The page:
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Aleister Crowley - The Works Of Aleister Crowley Vol I Part 2 (283.0 Kb)

Cover of Aleister Crowley's Book The Works Of Aleister Crowley Vol I Part 2Book downloads: 119
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The Collected Works basically gathered together most of Crowley's work that had been published to date. This was largely poetry and plays, although it did include Berashith, a magical essay first published in 1903, and a number of previously unpublished or especially revised pieces, including a lengthy "epilogue and dedication" entitled Eleusis. For obvious reasons it omitted altogether Crowley's "obscene" works: White Stains, Snowdrops from a Curate's Garden etc., although it did include The Sword of Song, which has an Appe... More >>>
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Category 1:  Thelema Magick
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Author:      Aleister Crowley
Format:      eBook
The Collected Works basically gathered together most of Crowley's work that had been published to date. This was largely poetry and plays, although it did include Berashith, a magical essay first published in 1903, and a number of previously unpublished or especially revised pieces, including a lengthy "epilogue and dedication" entitled Eleusis. For obvious reasons it omitted altogether Crowley's "obscene" works: White Stains, Snowdrops from a Curate's Garden etc., although it did include The Sword of Song, which has an Appendix (Ambrosi Magi Hortus Rosarum) the initial letters of some of the hanging notes of which spelled out indecencies, some of which are still considered unprintable... For this reason the book was cited in the "Looking Glass" libel trial of 1911, as indicative of Crowley's immorality. Although the word "Collected" only appears on the upper wrapper of each volume, and not on the title page, the books are commonly referred to as "Collected Works."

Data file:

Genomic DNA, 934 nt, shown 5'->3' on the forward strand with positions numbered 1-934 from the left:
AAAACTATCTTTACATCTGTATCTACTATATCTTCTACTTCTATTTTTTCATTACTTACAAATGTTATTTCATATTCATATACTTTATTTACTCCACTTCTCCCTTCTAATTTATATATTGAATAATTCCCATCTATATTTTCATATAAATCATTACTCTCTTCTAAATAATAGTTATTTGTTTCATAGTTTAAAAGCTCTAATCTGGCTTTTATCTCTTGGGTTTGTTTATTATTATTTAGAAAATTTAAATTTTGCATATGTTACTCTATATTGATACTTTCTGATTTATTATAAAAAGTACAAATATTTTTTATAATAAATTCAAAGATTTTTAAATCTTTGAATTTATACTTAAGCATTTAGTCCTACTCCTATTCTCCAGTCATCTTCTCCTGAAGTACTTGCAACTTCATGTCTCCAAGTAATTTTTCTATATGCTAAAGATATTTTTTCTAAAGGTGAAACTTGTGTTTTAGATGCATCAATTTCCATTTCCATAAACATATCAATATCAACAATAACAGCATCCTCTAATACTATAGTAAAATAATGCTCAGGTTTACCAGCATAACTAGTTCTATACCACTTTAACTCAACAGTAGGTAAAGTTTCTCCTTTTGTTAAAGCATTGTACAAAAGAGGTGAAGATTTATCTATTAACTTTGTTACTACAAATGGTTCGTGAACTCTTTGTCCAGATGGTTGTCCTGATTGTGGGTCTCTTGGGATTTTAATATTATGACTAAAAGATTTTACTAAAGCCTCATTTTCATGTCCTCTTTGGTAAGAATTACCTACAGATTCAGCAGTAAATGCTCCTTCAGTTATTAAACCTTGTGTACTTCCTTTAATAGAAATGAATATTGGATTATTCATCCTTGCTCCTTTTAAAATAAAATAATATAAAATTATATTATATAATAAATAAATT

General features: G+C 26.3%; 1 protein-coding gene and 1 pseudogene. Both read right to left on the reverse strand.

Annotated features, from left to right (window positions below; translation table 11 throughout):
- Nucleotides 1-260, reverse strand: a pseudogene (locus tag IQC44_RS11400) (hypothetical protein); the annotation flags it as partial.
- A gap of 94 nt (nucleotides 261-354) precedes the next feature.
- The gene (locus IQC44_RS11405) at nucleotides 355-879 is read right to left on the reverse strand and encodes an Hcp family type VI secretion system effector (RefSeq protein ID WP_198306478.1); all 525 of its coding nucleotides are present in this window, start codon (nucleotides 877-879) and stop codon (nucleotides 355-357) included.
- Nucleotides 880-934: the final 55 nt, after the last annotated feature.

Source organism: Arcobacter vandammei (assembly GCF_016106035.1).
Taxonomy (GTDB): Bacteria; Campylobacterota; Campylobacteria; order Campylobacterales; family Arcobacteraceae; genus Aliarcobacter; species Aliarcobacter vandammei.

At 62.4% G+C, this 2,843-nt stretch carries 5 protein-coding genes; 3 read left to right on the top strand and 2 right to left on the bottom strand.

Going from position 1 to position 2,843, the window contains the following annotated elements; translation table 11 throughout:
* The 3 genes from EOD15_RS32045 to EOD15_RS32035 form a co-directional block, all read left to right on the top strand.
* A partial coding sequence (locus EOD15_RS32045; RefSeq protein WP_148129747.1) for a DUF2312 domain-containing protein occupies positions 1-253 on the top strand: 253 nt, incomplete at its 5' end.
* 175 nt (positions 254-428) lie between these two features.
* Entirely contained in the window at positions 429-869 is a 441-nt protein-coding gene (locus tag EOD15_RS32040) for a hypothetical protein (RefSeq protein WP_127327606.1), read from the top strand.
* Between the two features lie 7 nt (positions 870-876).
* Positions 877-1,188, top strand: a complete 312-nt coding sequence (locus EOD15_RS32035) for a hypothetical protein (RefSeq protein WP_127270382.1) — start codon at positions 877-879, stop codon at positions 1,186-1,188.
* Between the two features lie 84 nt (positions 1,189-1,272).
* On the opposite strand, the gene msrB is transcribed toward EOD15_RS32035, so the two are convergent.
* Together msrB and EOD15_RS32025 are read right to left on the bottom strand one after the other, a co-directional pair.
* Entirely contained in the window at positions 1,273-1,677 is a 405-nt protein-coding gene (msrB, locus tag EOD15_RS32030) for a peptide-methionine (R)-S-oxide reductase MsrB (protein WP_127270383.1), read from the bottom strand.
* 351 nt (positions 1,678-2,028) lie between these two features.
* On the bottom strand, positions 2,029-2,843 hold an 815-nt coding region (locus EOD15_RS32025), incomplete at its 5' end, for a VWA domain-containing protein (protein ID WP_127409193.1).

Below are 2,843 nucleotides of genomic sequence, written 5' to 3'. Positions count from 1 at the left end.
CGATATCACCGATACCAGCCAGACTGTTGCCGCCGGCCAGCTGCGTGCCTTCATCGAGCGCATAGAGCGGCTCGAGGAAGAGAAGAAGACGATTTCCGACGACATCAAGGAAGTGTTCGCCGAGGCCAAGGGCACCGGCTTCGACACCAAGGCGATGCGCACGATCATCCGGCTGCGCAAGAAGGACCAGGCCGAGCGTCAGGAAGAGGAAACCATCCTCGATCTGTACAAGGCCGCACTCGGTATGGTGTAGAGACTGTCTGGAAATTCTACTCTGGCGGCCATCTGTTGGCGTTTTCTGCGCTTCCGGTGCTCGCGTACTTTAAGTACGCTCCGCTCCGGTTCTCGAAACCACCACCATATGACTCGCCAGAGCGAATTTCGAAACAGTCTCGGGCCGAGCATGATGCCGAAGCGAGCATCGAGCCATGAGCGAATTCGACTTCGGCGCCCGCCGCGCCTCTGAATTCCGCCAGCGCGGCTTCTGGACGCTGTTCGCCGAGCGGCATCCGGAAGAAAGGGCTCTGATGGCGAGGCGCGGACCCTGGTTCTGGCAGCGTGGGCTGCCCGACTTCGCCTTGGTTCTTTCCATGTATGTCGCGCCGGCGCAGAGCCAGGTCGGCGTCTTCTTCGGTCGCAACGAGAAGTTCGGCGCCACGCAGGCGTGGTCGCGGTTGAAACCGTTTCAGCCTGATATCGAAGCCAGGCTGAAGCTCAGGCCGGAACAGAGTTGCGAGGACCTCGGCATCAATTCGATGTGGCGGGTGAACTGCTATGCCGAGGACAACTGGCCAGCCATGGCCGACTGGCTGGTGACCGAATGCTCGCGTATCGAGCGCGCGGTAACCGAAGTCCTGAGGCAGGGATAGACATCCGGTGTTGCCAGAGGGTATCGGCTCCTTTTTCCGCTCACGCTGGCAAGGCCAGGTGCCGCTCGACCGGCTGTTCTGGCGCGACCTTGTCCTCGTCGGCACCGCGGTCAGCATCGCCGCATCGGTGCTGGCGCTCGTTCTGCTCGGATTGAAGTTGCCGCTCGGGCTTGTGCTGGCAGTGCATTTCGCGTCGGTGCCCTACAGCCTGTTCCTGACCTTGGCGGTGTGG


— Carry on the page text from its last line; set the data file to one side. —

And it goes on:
About Author:

Aleister Crowley, born Edward Alexander Crowley, (12 October 1875 - 1 December 1947) was an English occultist, prolific writer and poet, mystic, astrologer, drug experimenter, hedonist, aficionado of chess and mountain climbing, sexual revolutionary and social critic. He is perhaps best known today for his occult writings, especially The Book of the Law, the central sacred text of Thelema. Crowley was also an influential member in several occult organizations, including the Golden Dawn, the Argenteum Astrum, and Ordo Templi Orientis (O.T.O.). Crowley gained much notoriety during his lifetime, and was famously dubbed "The Wickedest Man In the World."

Aleister Crowley founded the religion of Thelema, which became adopted by the Ordo Templis Orientis (O.T.O.) as well as the magical order Argenteum Astrum, the Order of the Silver Star. He was also a highly controversial member of the Hermetic Order of the Golden Dawn, where he was known by the magical name of Frater Perdurabo.

Crowley's lifestyle was absolutely shocking in the era in which he lived. Besides his interest in the occult, he was sexually promiscuous with both genders (at a time when homosexuality was still illegal in Britain), frequented prostitutes, was vocally defiant against Christianity and Victorian and post-Victorian prudishness toward sexual subjects, and was a drug addict.

While Crowley detested Christianity, he considered himself an immensely religious and spiritual person. His writings record incidents of experiencing deity, and Thelemites consider him to be a prophet. In 1904, he encountered a being known as Aiwass, described as a "minister" to Horus, the central deity in Thelema, and as a Holy Guardian Angel. Aiwass dictated the Book of the Law, which Crowley wrote down and published, becoming the central Thelemic text.

Crowley's beliefs included pursuing the Great Work, which included gaining self-knowledge and uniting with the larger universe. He also encouraged seeking out one's ultimate destiny or purpose, commonly referred to as one's True Will.